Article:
“I got no views on it, it’s just something that I do”, spurts Daniel Spencer on the chorus to “No Views”, the opening track on Blank Realm’s forthcoming album Illegals in Heaven. The ‘something’ that he and his siblings/band mates do is create gloriously rousing, if slightly disheveled, music. It’s hooky but also herky, frantic but there are tracks on the new album such as “Gold” and “Palace of Love” that are also tender and playful.
Over eight years and a number of albums, the Brisbane band have been able to transform from sprawling space rock and mystic psych to the pop found on last years critically heralded Grassed Inn. During this time, the Spencer siblings - Daniel (vocals/drums), Sarah (synths/vocals) and Luke (bass) - and good friend Luke Walsh (guitar/production), have pushed their own musical boundaries with formidable live performances that often verge on joyous delirium.
Illegals in Heaven is their first album recorded in a proper studio, and has legendary Brisbane sound artist Lawrence English at the helm. The band will soon be returning to Europe for a bunch of shows and are making an appearance at Sydney's inagural Volumes festival on August 29. We had a chat to Daniel and Sarah about the new album.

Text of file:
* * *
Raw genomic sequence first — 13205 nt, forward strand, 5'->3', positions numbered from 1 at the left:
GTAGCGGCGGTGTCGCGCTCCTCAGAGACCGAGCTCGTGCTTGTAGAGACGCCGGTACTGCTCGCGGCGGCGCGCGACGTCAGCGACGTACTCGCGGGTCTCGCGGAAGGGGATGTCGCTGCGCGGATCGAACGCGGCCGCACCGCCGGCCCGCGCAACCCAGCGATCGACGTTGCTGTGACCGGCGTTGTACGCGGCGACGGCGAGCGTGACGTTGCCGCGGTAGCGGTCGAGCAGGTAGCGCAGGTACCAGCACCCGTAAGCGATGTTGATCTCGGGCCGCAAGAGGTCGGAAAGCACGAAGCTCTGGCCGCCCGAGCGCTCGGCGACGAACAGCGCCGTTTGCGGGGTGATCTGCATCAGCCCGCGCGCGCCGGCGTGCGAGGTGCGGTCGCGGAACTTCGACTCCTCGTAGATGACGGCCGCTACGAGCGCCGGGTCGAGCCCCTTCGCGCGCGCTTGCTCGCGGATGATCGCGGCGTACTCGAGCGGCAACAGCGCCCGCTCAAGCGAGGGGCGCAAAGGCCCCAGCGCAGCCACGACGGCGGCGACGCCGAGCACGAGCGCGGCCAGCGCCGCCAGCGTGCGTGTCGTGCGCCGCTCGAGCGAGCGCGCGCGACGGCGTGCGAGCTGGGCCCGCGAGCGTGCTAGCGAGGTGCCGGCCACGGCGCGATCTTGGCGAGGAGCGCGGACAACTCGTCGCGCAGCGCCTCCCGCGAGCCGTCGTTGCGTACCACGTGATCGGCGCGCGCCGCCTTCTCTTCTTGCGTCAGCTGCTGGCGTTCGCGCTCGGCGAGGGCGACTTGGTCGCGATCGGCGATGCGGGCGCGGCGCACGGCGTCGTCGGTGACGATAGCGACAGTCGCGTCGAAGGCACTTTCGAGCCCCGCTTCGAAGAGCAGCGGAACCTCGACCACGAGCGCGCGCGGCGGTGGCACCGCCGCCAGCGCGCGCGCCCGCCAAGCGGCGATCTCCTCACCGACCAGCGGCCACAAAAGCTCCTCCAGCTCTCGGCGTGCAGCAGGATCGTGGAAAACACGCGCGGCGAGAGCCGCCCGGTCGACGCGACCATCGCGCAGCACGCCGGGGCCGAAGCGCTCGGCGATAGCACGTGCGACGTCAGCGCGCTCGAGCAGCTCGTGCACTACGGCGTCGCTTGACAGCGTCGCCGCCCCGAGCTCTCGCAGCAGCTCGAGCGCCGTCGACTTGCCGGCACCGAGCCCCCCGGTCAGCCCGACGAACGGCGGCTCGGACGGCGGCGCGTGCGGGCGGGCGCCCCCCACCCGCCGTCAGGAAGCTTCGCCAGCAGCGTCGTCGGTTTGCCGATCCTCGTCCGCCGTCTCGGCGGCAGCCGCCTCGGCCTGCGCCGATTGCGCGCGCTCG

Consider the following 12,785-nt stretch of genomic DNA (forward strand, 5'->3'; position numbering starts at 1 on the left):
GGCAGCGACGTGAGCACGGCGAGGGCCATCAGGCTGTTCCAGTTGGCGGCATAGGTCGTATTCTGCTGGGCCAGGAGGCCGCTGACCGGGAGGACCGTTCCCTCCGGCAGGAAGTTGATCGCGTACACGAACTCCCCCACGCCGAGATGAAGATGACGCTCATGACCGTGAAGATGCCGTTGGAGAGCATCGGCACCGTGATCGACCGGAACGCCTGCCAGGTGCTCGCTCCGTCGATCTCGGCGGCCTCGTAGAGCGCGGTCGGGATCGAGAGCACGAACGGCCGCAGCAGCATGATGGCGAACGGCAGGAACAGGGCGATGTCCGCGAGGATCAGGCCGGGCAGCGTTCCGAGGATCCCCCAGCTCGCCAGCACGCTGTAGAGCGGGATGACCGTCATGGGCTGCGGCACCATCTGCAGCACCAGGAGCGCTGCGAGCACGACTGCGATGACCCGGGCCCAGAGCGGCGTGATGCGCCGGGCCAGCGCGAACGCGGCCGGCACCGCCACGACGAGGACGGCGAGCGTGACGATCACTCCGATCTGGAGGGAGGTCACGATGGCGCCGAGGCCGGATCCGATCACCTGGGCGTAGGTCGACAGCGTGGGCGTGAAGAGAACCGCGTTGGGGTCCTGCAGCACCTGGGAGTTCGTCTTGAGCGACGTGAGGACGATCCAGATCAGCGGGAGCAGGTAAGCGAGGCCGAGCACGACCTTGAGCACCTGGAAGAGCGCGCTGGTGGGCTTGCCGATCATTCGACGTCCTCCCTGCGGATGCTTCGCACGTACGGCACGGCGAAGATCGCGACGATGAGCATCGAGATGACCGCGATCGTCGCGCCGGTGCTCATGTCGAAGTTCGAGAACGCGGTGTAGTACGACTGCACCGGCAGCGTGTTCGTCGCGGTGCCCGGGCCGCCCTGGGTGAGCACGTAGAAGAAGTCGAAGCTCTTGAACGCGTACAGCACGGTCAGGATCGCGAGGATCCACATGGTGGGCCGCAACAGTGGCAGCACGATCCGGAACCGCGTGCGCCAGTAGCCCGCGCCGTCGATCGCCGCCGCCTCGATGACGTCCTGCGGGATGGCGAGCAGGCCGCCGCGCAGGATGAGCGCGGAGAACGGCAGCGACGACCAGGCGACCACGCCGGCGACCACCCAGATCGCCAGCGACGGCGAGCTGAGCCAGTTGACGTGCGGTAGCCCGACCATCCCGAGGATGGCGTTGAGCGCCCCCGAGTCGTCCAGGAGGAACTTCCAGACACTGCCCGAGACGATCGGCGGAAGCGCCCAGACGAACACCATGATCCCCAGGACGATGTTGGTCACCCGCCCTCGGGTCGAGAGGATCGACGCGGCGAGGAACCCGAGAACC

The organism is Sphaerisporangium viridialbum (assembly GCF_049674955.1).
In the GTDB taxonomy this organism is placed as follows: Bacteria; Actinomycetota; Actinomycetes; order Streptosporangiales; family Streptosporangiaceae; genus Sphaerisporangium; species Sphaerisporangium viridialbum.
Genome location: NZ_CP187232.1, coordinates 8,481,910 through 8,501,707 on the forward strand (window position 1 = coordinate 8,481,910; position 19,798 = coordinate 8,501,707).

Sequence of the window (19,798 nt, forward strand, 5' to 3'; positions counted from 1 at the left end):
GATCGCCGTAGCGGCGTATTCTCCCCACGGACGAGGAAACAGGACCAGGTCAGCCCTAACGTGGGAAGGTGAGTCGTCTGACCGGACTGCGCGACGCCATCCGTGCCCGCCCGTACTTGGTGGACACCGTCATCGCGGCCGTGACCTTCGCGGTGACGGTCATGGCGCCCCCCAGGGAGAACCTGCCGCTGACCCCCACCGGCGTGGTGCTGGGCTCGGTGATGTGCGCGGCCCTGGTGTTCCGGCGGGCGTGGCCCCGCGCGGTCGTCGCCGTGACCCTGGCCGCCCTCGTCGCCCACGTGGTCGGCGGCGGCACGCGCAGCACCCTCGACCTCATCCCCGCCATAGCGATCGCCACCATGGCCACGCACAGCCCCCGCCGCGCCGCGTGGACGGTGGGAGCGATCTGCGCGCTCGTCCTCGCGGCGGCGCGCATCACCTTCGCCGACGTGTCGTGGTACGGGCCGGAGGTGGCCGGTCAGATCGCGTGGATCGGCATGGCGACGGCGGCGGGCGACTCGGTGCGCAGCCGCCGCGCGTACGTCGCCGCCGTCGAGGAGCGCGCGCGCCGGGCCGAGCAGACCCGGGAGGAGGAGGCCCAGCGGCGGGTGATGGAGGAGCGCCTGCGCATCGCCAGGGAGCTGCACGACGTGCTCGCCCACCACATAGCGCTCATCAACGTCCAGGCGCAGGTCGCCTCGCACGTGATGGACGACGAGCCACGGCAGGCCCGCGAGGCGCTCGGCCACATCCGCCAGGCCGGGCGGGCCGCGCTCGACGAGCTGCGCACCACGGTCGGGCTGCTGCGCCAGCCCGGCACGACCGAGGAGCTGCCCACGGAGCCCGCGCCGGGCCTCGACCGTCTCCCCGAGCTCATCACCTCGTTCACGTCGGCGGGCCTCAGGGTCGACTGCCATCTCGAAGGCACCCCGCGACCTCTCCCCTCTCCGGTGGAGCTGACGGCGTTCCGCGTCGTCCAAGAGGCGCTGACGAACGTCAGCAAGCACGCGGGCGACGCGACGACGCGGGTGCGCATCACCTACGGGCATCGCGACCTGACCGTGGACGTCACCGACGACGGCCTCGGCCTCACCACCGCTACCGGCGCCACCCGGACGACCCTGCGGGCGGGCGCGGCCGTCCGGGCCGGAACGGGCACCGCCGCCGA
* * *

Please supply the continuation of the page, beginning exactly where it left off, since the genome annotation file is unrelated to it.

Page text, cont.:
Noisey: Does the ‘Illegals’ in the title refer to the international refugee crisis and how countries deal with immigration? As you know Australia is shamefully/embarrassingly bad in this area.
Daniel Spencer: It does for sure. The idea first formulated in my mind when I saw Tony Abbott on [television program] Q & A, before he was Prime Minister. He was asked what Jesus would do about boat people he said ‘Jesus knew that there was a place for everything and it’s not necessarily everyone’s place to come to Australia.’ I thought it was about the most batshit thing I’d ever heard a politician say.
Things are definitely bad at the moment with both parties supporting the turn back policy. It feels like a race to the bottom. Both parties are falling over themselves to appease the darker elements of our society in exchange for cheap votes.
Not to start analysing your songs but does the “I got no views on it. It’s just something I do” on “No Views” have to do with political apathy?